The national debate over book censorship is playing out in the Chicago suburbs.
Last week, students and attendees at a school district meeting in Downers Grove argued about whether the graphic novel “Gender Queer: A Memoir” by Maia Kobabe” should be kept in school libraries.
The memoir is about the author’s journey to coming out as nonbinary and has been criticized for having what some call explicit content. Supporters say it’s not only affirming for students, but is also protected by the First Amendment.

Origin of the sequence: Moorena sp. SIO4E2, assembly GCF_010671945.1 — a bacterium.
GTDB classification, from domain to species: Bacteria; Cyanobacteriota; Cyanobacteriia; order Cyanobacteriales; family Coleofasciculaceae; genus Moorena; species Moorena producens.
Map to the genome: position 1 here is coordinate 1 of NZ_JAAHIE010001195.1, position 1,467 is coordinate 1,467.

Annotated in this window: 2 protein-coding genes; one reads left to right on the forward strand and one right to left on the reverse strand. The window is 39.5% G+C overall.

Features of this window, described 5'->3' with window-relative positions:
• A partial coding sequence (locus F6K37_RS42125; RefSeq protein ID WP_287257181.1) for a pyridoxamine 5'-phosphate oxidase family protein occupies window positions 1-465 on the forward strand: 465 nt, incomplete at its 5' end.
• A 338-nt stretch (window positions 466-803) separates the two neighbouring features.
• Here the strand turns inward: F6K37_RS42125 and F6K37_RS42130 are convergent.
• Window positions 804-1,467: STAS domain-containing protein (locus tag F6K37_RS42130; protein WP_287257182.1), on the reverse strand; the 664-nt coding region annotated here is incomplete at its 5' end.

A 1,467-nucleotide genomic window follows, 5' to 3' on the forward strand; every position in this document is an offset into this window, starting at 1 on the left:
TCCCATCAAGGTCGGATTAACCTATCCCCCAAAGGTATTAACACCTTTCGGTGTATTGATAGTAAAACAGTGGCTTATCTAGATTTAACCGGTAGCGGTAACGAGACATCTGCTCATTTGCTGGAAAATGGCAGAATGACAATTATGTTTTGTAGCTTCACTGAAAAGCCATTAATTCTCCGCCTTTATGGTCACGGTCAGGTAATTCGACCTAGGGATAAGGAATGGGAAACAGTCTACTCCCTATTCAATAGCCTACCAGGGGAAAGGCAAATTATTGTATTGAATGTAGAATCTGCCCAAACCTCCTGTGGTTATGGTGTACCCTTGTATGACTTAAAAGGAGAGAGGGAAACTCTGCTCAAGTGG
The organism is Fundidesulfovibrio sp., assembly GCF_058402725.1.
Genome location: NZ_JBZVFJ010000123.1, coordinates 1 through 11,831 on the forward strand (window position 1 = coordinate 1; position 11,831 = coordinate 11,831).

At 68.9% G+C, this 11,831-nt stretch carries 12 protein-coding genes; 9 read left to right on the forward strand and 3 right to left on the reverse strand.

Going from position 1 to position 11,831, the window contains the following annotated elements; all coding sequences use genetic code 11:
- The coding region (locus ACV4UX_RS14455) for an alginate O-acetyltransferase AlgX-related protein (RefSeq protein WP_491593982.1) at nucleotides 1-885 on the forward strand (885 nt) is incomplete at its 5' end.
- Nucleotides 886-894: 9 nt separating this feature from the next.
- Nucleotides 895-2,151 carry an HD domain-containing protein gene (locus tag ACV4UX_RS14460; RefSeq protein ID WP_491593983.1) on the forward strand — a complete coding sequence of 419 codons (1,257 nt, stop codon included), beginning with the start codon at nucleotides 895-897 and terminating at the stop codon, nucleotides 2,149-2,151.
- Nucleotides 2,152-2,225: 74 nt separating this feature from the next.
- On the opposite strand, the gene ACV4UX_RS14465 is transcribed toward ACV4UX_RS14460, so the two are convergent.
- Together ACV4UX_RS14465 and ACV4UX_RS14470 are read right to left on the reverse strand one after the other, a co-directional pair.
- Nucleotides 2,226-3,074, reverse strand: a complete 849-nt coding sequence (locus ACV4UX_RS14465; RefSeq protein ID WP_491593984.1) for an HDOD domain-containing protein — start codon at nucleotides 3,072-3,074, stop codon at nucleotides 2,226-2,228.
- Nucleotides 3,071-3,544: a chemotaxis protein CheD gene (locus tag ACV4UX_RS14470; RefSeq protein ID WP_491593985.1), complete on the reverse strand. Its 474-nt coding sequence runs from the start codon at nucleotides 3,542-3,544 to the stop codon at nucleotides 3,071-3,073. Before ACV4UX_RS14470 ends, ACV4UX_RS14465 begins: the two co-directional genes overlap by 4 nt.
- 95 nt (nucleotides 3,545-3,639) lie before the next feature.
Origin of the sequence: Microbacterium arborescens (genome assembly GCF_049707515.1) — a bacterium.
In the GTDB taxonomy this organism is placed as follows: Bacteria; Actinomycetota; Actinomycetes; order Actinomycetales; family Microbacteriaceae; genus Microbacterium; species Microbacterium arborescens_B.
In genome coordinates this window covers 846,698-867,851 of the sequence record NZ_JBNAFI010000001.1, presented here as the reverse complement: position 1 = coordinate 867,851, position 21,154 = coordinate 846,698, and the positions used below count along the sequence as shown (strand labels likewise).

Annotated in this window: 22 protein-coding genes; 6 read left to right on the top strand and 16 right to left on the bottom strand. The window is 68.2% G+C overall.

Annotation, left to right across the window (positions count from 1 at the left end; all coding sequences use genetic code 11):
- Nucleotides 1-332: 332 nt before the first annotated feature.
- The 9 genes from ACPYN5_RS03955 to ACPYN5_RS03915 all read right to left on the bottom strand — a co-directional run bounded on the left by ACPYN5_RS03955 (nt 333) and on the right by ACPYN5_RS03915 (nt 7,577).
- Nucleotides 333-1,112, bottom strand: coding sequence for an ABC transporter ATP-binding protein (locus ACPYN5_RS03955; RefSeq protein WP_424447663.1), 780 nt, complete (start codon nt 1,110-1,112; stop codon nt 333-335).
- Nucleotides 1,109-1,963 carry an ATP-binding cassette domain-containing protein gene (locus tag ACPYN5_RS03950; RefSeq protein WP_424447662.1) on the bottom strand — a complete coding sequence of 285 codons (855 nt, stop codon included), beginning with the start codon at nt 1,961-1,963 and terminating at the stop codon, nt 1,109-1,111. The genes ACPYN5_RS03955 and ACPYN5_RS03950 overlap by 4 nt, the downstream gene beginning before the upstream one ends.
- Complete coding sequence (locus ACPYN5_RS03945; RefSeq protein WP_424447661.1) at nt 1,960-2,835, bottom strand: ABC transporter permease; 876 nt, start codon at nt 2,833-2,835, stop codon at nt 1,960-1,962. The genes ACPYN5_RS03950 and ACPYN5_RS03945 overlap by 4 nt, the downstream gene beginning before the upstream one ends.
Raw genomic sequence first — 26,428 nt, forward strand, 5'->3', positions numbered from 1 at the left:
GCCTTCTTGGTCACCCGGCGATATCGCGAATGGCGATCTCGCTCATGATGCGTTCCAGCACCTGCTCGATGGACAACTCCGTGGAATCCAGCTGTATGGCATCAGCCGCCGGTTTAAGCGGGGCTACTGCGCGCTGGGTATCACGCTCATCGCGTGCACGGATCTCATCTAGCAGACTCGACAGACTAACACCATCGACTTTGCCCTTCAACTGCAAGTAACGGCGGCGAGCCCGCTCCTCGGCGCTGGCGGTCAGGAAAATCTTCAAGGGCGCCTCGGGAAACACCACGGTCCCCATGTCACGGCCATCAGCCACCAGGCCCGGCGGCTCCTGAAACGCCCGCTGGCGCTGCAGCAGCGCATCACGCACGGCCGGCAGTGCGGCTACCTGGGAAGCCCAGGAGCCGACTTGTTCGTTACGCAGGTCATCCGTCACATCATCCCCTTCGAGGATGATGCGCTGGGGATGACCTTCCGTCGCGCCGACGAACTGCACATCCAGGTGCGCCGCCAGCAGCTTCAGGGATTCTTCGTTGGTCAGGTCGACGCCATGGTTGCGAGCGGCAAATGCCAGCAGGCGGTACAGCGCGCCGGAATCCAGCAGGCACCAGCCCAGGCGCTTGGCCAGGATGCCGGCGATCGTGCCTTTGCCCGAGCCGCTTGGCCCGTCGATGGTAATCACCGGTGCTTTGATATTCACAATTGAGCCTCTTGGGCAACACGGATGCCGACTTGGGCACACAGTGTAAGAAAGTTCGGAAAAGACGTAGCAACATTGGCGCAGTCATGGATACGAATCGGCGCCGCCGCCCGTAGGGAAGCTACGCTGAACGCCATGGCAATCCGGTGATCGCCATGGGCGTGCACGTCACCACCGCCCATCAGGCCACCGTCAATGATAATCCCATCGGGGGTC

“When we discuss these things, we have to resolve it in favor of individual choice –whether that’s guidance form the parent or the young person themselves,” said Deborah Caldwell-Stone, director of the American Library Association's Office for Intellectual Freedom. “To remove these materials from their hands is really a denial of their agency and lives as individuals.”
Libraries should reflect the lives and interests of everyone who lives in the community – not just some groups that have the loudest voice, she added.
“Chicago Tonight” invited groups that oppose the novel in schools, but representatives were unavailable or did not respond.